The risk of brain haemorrhage may be transmissible via transfused blood, according to a new study., although the absolute risk remains low
Dr Gustaf Edgren of the Karolinska Institutet, Sweden, and his team explain that a common cause of spontaneous, recurring brain haemorrhages is the disease cerebral amyloid angiopathy (CAA).
This condition involves proteins building up in the brain’s blood vessels. Previous research has suggested that CAA may be transferable through neurosurgery or a type of growth hormone.
To further investigate this risk, the team used information from the Swedish-Danish transfusion database SCANDAT. It covers all electronically recorded blood donations and transfusions from 1968 to 2018.
Results showed that people who received donated blood from donors who went on to have recurring brain haemorrhages were at over twice the normal population risk of brain haemorrhage. The link was discovered using figures from Sweden, and then confirmed with data from Denmark.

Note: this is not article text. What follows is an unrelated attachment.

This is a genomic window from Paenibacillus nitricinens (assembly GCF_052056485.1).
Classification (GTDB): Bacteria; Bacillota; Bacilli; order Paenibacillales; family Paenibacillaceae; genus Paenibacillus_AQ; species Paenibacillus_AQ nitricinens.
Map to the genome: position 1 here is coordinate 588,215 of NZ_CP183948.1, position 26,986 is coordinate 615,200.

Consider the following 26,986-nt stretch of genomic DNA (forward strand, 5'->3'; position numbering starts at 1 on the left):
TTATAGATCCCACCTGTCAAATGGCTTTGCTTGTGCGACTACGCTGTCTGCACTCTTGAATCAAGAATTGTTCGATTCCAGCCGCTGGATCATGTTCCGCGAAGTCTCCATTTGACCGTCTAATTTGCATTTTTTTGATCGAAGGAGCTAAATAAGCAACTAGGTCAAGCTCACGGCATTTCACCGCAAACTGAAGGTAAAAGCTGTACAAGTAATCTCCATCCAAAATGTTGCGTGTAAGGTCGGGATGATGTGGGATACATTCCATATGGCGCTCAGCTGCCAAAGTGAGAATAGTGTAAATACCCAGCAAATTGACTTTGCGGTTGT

The researchers state: “There are still evidence gaps for many aspects of blood donation and transfusion safety.”
They believe that these findings point to a risk factor for spontaneous brain haemorrhage. However, the team stress that the absolute risk to individuals is low.
Dr Edgren commented: “Blood transfusions are relatively common, which makes possible negative effects an important public health issue. However, in this case, it’s very unlikely that you’d suffer a brain haemorrhage from something transmitted through a transfusion.”
The more important implication is that it lends more support to the hypothesis that CAA can be transmitted between individuals.
Next, the team will search for specific proteins associated with the disease in biological samples and look at brain scans from the affected donors and patients.
Zhao J, Rostgaard K, Lauwers E, Dahlén T, Ostrowski SR, Erikstrup C, Pedersen OB, de Strooper B, Lemmens R, Hjalgrim H, Edgren G. (2023) “Intracerebral hemorrhage among blood donors and their transfusion recipients.” JAMA, doi: 10.1001/jama.2023.14445
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